“Morning,” she replied instead, backing up.
Oh, yeah, he liked this game. Big Bad Wolf and Little Red Riding Hood. “I didn’t think you’d be gone when I got up.”
“Thought you’d beat me to the punch?” she retorted with a swish of her ponytail.
Little Red had teeth. Well, he knew that, sort of, but appreciated the bite of her observation nearly as much as the scrape of her teeth on his skin. “You got me.” His gaze flicked to her breasts, and the words printed across them. “I beg to differ.”
Her shoulders stiffened. “The ship.”
“You work here?”
“I do. You’re a passenger?”
For a moment he considered saying yes, hiding who he was, but he was never very good at pretending. “I’m the youngest Devlin.”
She drew in a sharp breath, clearly recognizing the name. “You own the ship.”
“Yeah. Well. Not me.” He didn’t own much of anything, to be honest. Too much responsibility went along with that.
“We’ve never had an owner on a cruise.”
That statement, almost an accusation, intrigued him. He resisted the urge to lift his fingers to her soft cheek as he asked, “You’ve been on a lot of these?” He expected the crew to be more rugged and outdoorsy, not with a peaches and cream complexion.
“I’ve worked for you for two years.”
He grinned and rocked back on his heels, needing to get some distance from her before he did something stupid, like touch her. “Then I suppose you know where I can find the captain.”
She nodded and pointed down the deck. “He should be there in the pilothouse, the last doorway as you approach the bow.”
He stared at her. Crap. His brother Harris had told him he needed to learn the lingo, but as usual, he’d blown it off. So he did what he always did when he didn’t understand. He gave her his most charming grin. “Show me?”
She opened her mouth to protest, then apparently recalled that he was her boss. She squared her shoulders and led the way across the deck.
“So what is it you do here?” His hand tightened on his duffel as he watched the sway of her ass in those snug blue jeans. “I thought you said you were a student.”
She frowned over her shoulder. “I didn’t say that. Must have been one of your other conquests.”
Hey, that was uncalled for. He trotted up to walk alongside her. “No, you said you were a student. The name of the school sounded swank.” He sought his memory, which had admittedly been impaired last night as he drank to forget he was heading out to sea today. And to forget the pain he was leaving behind. “Culinary school. That’s it. You go to a culinary school in New York.”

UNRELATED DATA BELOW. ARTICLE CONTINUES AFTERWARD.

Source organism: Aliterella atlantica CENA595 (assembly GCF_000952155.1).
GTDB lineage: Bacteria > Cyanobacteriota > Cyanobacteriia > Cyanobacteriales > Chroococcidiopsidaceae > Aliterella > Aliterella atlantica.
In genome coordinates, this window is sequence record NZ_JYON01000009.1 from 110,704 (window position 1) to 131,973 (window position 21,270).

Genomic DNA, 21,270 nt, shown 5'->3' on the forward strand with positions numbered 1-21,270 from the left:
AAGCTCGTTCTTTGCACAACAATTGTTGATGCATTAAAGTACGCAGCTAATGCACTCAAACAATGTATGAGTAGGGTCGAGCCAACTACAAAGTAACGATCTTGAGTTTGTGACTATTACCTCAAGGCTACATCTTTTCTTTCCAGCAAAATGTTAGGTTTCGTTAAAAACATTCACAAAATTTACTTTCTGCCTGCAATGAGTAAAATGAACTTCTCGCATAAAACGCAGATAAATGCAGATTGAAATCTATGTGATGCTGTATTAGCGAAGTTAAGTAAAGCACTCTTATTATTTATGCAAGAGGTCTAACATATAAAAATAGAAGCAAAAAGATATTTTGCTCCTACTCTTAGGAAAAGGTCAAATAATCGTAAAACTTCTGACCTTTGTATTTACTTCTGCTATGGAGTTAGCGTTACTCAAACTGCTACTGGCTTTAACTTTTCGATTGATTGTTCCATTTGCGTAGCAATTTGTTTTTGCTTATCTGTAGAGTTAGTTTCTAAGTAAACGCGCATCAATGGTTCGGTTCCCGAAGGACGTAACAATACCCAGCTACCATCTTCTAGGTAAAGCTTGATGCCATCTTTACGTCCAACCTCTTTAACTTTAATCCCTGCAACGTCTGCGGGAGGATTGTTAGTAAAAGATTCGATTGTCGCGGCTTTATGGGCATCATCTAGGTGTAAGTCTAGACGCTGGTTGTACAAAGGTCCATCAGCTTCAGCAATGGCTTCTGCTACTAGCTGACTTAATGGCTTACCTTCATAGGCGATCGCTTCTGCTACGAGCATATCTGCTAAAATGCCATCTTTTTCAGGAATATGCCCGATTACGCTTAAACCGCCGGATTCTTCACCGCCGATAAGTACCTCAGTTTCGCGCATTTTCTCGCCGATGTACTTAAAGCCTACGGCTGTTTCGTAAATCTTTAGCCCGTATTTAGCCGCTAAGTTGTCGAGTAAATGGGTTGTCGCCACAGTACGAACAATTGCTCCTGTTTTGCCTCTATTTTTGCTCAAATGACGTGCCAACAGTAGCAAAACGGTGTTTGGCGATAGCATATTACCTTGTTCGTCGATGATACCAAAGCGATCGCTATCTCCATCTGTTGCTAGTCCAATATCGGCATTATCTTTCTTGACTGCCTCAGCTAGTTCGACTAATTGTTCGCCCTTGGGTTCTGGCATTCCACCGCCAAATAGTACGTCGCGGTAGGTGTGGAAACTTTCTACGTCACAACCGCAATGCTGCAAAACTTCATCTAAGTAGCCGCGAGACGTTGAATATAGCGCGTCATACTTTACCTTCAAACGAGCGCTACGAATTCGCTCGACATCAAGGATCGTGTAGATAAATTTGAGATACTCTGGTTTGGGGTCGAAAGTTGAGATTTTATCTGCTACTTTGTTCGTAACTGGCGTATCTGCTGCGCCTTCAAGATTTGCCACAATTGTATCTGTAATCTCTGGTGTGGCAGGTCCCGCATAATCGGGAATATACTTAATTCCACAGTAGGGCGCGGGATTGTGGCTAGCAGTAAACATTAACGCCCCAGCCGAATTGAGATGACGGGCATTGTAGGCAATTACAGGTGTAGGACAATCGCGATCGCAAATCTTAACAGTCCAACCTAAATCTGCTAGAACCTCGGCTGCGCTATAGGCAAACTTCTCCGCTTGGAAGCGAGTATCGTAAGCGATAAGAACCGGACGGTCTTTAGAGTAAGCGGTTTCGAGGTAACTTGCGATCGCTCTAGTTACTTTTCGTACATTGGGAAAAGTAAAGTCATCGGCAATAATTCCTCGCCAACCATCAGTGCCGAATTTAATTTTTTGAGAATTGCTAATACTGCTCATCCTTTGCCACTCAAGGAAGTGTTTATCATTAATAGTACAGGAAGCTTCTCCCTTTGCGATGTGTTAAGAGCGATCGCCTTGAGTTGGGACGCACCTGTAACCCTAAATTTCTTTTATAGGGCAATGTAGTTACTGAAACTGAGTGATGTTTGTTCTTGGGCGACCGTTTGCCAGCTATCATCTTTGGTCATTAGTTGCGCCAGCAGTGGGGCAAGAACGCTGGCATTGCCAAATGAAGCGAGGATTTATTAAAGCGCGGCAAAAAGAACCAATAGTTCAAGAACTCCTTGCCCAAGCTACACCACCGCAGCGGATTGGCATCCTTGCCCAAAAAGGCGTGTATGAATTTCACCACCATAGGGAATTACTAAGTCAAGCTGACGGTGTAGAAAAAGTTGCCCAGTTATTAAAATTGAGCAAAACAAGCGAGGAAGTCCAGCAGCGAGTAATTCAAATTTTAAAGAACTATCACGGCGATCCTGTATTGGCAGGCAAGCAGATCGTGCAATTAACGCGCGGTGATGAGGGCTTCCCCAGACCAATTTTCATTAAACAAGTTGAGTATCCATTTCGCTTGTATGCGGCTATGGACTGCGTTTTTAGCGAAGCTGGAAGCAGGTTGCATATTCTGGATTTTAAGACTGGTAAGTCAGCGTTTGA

“I did go. Past tense.” Her cheeks pinkened, then she slowed and turned toward an open door. “The captain is right through there.”
Marcus wasn’t ready to let her walk off yet. “Won’t you introduce me?”
She huffed an exasperated breath. “Are you going to be this difficult the entire trip?”
She folded her arms and faced him. “So if I’m nice to you, you’ll go easy on us?”
“If you’re nice to me, I’ll go easy on you,” he corrected.
She waved an exasperated hand and pivoted to walk into the pilothouse.
The place was all polished cherry and chrome, with huge windows on all sides, and more gizmos tucked into the paneling than Marcus could name. Harris probably had fun with all this—he was a long-time geek, especially when it came to technology. A big man—and he did mean big, six-six if he was an inch, and built like Hagrid from the Harry Potter movies—turned from the controls when he heard them come in.
“Brylie!” He enfolded her in a bear hug that had her shoulders go stiff, and Marcus took a step forward to intervene, since the embrace obviously made her uncomfortable.
“Dad,” she said, breaking free.
Marcus stared. No, he couldn’t have heard that right. Not only had he slept with the chef on the cruise ship his family owned, she was also the captain’s daughter? And this guy looked like he’d throw Marcus overboard at the slightest provocation.
“Dad?” he repeated, but she didn’t meet his gaze.
So Marcus turned to the big man, whose face was hidden by hair a shade darker than Brylie’s, who had the same blue eyes. Oh, hell.
“Dad, this is Marcus Devlin. Did you know he was joining us on this cruise?”
She spoke like butter wouldn’t melt in her mouth, and Marcus began to rethink the appropriateness of her sweatshirt.
“I had heard,” her father, the captain, said. Captain what? Marcus didn’t remember getting her last name. Hell, for half the night, he’d called her Riley. The captain thrust a hand out at Marcus. “Captain Winston. And you’ve already met my girl Brylie. Best chef you have in your fleet. Trained in New York at some of the best restaurants.”
Instead of looking proud of this accomplishment, she kept her gaze averted. She didn’t want to be here, Marcus realized. She wanted to be at one of those restaurants. So why wasn’t she?
He was a sucker for mysterious women.
“Speaking of,” she said, her voice brisk. “I need to get to the kitchen to get tonight’s dinner started. The passengers won’t like to be kept waiting.”